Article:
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Attention.docx

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Department
Psychology
Course
PSYC 2650
Professor
Dan Meegan
Semester
Fall

Description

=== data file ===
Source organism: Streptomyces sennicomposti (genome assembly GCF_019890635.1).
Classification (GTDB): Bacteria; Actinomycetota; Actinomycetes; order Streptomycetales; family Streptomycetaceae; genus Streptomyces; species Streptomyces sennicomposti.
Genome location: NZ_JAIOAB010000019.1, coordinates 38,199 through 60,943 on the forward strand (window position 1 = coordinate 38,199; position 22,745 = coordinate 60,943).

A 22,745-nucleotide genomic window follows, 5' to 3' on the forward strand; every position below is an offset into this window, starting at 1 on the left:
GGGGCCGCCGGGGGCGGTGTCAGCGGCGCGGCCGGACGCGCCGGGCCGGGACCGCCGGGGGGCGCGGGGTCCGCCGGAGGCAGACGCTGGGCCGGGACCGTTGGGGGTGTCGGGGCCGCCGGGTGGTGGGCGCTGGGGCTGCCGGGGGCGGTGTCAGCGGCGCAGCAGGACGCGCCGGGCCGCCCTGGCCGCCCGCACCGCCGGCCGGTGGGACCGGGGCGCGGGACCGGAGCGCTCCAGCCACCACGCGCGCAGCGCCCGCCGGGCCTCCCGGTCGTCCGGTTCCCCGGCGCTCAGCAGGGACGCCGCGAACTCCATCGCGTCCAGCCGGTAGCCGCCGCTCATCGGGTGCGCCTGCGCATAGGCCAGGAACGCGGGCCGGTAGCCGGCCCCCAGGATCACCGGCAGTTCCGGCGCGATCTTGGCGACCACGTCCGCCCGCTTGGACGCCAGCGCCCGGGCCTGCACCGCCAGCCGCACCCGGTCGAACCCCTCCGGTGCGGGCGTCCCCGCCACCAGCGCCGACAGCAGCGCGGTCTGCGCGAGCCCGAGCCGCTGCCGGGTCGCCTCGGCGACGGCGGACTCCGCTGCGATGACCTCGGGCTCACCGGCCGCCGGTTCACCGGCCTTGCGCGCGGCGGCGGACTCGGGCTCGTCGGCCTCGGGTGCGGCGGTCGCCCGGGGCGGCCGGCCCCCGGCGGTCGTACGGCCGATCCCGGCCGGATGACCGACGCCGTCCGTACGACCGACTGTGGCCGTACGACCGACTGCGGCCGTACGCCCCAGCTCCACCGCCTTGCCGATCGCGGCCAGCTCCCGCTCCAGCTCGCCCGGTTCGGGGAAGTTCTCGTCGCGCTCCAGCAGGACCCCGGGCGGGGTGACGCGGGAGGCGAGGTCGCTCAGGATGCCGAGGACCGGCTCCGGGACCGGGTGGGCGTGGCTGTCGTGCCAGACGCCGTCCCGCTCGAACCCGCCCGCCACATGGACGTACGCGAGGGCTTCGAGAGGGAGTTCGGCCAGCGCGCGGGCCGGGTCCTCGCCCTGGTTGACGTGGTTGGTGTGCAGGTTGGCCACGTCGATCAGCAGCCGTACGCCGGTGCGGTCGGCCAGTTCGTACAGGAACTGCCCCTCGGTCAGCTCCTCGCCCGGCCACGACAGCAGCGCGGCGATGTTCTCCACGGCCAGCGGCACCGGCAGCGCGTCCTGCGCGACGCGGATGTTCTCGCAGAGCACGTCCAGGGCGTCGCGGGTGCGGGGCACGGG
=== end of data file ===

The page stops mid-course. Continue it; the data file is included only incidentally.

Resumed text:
Attention 9/20/2012 8:12:00 PM Attention What is attention? “Everyone knows what attention is. It is the taking possession by the mind, in clear and vivid form, of one out of what seem several simultaneously possible objects or trains of thought. Focalization, concentration of consciousness are of its essence. It implies withdrawal from some things in order to deal effectively with others” – William James  philosopher  Principles of Psychology (book)  Didn‟t use scientific method  Three different types of attention  Selective attention: choosing where we devote our resources o Selectively focusing on competing stimuli o Implies we have control over where we allocate our attention  Vigilance: have to maintain level of awareness and focus to be able to respond to a rare event (post WW2 research focus) o Deaths due to human error in war o Attention was one of human weaknesses  Divided attention: multitasking, dividing attentional resources, cell phones and driving o Not good at dividing attention o Sometimes must divide attention in terms of spatial field What are your attentional limitations?  Varies within individuals  Often better divided attention, harder to selectively attend or vice versa Selective Attention:  Most research on attention focuses on selective attention  Auditory o Classic experiments done in auditory domain  Visual o Most research, vision is dominant sense o “rules” of attention often apply across senses Attention Filtering / Selection  At any one time, you are being bombarded by sensory information o Cannot process all of that information o Information passes through filter  Before filter o Unlimited capacity (auditory/visual system is capable of handling all of the information in environment) o All incoming info is processed  After filter o Limited capacity (hence need for filter, to deal with all this information) o Only unfiltered info is processed  Inattentional blindness: failure to see caused by attention o There is no conscious perception without attention but can unconsciously detect pattern in the world even without attention  Change blindness: observer‟s inability to detect changes in scenes they are looking directly at o If directly in scene, may need up to 12 observations to notice o If in periphery, may been up 10 25 observations to notice Where or when does the filter occur? – 2 major views  Early (Perceptual) Research o 2 input channels, systems can handle it and detect it o system focuses on one channel over the other and blocks the other channel o after filter, can recognize and semantically understand (extracting meaning)  can only extract meaning from one channel  Late (Response) Research o Filter occurs later on o Can detect and recognize and do some semantic analysis of both inputs (can handle both at once) o But, can only respond to one channel at a time  Only when you respond can you show your limits and selectivity  Only attended input reaches consciousness (Inattentional blindness) Dichotic Listening Experiments (Tests of Hypotheses)  Stereo headphones o Different speech message into each ear  Shadowing: asked to repeat speech presented to one of two ears o Need to ask someone to do something with the information to make inferences about what they are taking in o Deliberately ask participant to be selective  Can practically ignore whatever is coming into your other ear  Unattended channel and attended channel of sound  How deeply is the unattended channel (ear) processed? (goal of asking people to shadow) o Do people notice the things we are inputting in other ear o If they do, speaks to how deeply we process *experiment can be done in visual field  how many passes did red team make? Did you see the dancing gorilla? Fate of Unattended Stimuli?  If participants only notice physical changes (e.g. pitch, loudness, basic changes) then only sensory analysis before selection (early) o Changing from deep male voice to children‟s voice o Can say if input was speaking, music or silence o Low level processing  If participants notice changes based on semantics (e.g. language) change then semantic analysis also before selection (late) o Also notice high level changes o To know one language from another is proof that there is high level processing in other ear 1. Cherry (1953)  Participants noticed: o Very little in the unattended channel o Change in speaker (particularly gender) o Change from speech to tones  Low level changes detected  Participants did not notice: o Change in language o Change from forward to backward speech o Repetitions of the same message (up to 32 times)  High level changes not detected  Support for EARLY selection 2. Moray (1959)  “cocktail party” effect  trying to find evidence that there is, in some cases, interesting things that are processes in unattended ear  In unattended channel: o “You may stop now” (6% detection)  do people stop when they hear that?  Are supposed to stop, experiment is done when they hear this in attended ear o “[participant‟s name], you may stop now” (33% detection)  more processing in unattended ear than Cherry had stated  Support for LATE selection 3. Treisman (1960)  Instructions: shadow left ear  Capitals were not indicative of volume  Do people shadow the wrong thing? o Started shadowing the wrong ear due to semantics  support for late selection? o She said there was an early-late compromise Early-Late Compromise  filter is located in early position  filter is not always perfect o can‟t always ignore one channel over the other o sometimes things leak through filter o dangerous thing to completely ignore one channel in environment o always a little bit of processing in case a relevant stimuli comes in „ignored‟ channel, can change attention o “cocktail party” effect  many other conversations in room but able to tune them out, if conversation a few steps away mentions your name or someone else‟s name you know, this catches you attention o can block undesirable stimuli and promote processing of desired stimuli o depends on nature of input of attended channel  simple, less analysis needed, more resources devoted to unattended channel, perceived  complicated, more analysis, less resources devoted to unattended channel, not perceived Focused Attention:  We react faster to something that is the focus of our attention Visual Spatial Attention  Able to allocate visual resources to certain important spaces  Overtly Attending: orient yourself, would to obvious to outside observer where attention is  Covertly Attending: look out of periphery, not obvious where attention is, high level sports, trying to hide intentions Lab 2: Spatial Cueing  where things occur is important  given a cue about where something will happen in space  supposed to use covert attention o valid: cue is correct o neutral: no cue o invalid: cue is incorrect  reaction time differences is due to differences in attention  must give participant reason to trust the cues o 80% valid cues o 20% invalid cues o if you didn‟t, participant would ignore the cue completely because only true about half the time  neutral trials  control trial, no bias of attention  valid trials  lower response times, advantage  invalid trials  higher response times, devote resources to cue and must make up for the misguidance, disadvantage Class Results  distinct response time advantage in correct cue trials  notice neutral cue is not in middle in their graph  Was individual doing what you asked them to do?  How many trials did you do? (average)  Might not see effects in single individual  Aging and speed? o Same for valid trials but slower for neutral and invalid trials?  Novelty of cue, we will respond to more quickly (orienting reflexes) o Flashes in periphery of eye, danger Stimulus Onset Asynchrony (SOA):  How to you prevent someone from pressing button when they know button is going to occur, regardless of where  Stimulus 1: cue  Stimulus 2: target  One stimulus occurs before the other and can manipulate period of time between cue and target o How quickly can we move our attention around in space?  SOA = 0, simultaneous showing of cue and target  When SOA is short, there is no time for the cue to influence the focus of attention before the target appears o Must move attention over in direction of arrow o Don‟t have enough time to use cue to your advantage o Thus should be no reaction time advantage for valid trials at short SOAs  foreperiod = SOA in milliseconds  when SOA = 0, no response time differences o doesn‟t matter what type of cue you had  at 200 milliseconds, maximizes advantage of reaction times o no further advantage, all you need is 200 milliseconds to take full advantage of cue Divided Attention:  2 ways to divide attention o Space (divide attention across all visual field) o Tasks (multitasking, trying to do two things at once, what are the consequences of doing this?)  Lab 2: Slow RTs on neutral trials show the costs of dividing attention between locations (“advantage” for val